I: Is BU the boy ACH-ING? Is he AH... ILL?
II: Itheann an buachaill arán
Nominative: buachaill buachaillí
Vocative: a bhuachaill a bhuachaillí
Genitive: buachalla buachaillí
Dative: buachaill buachaillí
♫: IS BU HUL MAY
Is bu ach a ill mé
RIGHT SIDED ACCENTS: are equivalent to the SPANISH KEYBOARD
Á É Í Ó Ú
Yes, nouns are either masculine or feminine, and the way initial mutations, cases and adjectives behave changes accordingly. In terms of pronouns, there are two gendered pronouns: sé (he or it, when referring to masculine nouns, or to an unspecified "it") and sí (she or it, when referring to feminine nouns).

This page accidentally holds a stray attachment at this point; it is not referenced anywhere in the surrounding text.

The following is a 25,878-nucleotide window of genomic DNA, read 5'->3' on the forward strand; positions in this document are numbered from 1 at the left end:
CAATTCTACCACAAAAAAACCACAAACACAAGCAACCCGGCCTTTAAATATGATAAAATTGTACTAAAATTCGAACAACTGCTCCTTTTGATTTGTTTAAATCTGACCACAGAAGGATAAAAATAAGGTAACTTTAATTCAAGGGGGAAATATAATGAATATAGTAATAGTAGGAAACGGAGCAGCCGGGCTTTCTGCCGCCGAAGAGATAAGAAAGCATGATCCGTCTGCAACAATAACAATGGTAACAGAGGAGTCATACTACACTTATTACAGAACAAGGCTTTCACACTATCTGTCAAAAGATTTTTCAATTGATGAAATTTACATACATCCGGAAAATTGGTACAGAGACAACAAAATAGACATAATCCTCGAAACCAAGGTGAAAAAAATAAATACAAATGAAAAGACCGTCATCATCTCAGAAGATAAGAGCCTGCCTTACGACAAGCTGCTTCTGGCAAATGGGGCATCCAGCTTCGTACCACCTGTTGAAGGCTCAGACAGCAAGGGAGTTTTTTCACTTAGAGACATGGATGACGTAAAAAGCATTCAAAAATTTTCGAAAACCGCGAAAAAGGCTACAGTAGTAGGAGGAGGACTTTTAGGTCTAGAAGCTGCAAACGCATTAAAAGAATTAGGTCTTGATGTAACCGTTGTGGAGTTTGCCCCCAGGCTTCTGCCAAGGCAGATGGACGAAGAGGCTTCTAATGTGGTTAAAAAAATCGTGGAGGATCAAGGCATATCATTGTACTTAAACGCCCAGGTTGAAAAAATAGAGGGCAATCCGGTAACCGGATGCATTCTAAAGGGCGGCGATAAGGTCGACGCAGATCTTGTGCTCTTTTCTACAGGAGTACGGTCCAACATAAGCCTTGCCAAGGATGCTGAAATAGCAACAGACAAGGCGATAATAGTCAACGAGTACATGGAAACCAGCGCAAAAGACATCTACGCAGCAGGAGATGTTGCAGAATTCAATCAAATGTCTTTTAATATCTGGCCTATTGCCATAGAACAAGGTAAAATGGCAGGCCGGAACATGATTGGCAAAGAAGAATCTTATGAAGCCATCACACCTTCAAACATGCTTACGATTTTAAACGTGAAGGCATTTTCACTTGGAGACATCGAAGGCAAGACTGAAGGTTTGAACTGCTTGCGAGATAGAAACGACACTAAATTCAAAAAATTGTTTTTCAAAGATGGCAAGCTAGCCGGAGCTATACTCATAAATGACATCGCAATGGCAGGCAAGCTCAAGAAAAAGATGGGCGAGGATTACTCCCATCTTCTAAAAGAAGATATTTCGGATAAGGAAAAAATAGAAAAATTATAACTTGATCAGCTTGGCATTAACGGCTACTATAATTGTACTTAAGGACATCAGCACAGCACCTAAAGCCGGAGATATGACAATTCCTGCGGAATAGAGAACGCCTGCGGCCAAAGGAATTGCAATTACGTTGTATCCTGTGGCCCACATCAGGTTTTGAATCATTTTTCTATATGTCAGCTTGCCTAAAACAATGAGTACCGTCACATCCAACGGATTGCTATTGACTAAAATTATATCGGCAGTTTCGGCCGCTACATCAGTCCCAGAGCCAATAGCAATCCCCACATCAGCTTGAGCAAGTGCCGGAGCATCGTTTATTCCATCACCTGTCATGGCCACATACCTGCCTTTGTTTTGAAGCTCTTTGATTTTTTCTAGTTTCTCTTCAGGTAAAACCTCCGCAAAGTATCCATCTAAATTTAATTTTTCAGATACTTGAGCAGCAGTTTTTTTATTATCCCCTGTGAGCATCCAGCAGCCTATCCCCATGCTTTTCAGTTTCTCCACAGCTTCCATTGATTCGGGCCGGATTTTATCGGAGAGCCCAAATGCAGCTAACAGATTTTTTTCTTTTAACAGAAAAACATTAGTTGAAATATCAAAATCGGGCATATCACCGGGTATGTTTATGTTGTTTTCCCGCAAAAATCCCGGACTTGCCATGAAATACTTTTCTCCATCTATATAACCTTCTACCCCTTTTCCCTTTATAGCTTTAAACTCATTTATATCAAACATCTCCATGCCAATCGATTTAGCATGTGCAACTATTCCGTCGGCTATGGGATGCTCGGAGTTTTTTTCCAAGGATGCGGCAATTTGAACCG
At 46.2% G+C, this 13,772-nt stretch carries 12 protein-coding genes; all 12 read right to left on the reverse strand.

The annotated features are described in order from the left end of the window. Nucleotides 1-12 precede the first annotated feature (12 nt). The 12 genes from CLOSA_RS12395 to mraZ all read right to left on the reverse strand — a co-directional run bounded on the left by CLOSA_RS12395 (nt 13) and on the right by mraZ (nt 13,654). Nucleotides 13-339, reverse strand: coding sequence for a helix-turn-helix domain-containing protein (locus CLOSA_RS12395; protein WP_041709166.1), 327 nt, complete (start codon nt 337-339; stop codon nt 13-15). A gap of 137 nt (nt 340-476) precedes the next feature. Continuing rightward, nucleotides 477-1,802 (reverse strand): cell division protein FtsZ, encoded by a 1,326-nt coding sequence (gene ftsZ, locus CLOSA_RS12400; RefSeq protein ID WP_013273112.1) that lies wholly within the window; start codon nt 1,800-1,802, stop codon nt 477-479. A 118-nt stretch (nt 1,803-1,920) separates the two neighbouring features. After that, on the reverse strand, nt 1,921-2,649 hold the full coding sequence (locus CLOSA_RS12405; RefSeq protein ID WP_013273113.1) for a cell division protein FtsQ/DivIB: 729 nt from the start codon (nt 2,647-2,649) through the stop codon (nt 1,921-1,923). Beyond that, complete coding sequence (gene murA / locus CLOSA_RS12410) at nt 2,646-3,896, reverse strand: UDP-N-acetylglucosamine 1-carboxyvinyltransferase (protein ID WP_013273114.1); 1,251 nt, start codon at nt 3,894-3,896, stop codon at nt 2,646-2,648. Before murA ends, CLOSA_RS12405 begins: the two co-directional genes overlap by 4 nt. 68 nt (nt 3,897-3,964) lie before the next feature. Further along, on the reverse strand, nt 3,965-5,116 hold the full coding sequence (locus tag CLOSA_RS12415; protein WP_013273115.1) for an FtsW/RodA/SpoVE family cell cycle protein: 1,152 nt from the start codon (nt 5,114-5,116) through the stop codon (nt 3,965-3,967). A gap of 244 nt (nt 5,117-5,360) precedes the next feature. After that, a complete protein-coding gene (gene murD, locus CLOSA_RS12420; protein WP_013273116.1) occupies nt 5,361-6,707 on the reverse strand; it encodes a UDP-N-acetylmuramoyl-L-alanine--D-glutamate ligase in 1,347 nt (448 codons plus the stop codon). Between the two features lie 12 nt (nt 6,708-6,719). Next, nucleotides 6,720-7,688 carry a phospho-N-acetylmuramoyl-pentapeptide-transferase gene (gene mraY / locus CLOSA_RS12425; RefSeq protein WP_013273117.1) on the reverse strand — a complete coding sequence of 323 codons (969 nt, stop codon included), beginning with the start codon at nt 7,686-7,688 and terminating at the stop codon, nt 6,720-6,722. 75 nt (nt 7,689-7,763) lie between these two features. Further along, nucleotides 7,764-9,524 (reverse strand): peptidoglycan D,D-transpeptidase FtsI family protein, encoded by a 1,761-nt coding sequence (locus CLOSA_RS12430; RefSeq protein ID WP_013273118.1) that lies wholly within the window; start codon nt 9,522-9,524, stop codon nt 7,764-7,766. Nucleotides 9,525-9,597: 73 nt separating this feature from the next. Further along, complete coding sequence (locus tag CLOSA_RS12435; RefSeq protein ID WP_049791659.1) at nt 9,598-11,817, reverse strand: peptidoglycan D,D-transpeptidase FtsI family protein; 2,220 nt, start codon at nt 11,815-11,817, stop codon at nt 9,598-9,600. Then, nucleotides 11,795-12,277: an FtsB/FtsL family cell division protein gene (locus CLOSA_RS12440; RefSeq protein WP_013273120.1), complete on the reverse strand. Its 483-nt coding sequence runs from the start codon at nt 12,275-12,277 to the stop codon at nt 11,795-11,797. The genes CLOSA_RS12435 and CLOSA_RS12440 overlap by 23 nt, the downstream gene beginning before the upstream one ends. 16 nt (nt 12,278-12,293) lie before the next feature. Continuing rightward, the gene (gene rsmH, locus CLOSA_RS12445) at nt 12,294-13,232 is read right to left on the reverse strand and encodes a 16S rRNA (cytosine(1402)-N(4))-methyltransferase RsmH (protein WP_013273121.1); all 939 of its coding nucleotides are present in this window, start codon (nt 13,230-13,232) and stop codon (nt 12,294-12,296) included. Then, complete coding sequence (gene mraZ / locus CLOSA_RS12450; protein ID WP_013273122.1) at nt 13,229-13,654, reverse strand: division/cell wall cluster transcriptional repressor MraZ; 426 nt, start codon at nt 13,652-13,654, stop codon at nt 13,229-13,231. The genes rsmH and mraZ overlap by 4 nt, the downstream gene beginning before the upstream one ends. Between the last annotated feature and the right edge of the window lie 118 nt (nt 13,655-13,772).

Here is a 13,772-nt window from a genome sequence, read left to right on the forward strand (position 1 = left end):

When you are a beginner, learning the word with the article doesn't require more effort that learning the word alone. I agree, it's like French or German. Pattern are more obvious in Spanish than in French or German, so this method is the best in my opinion. And you deduce some pattern afterwards, when they exist (not always the case in these languages)
It's not a glitch, it's just the way the voice actor read the script (unlike most other languages on Duolingo, the Irish course doesn't use a text-to-speech engine, all of the spoken Irish sentences on Duolingo are actual recordings). It doesn't sound like an interrogative intonation to me, though she does put some emphasis on mé that wouldn't always be there.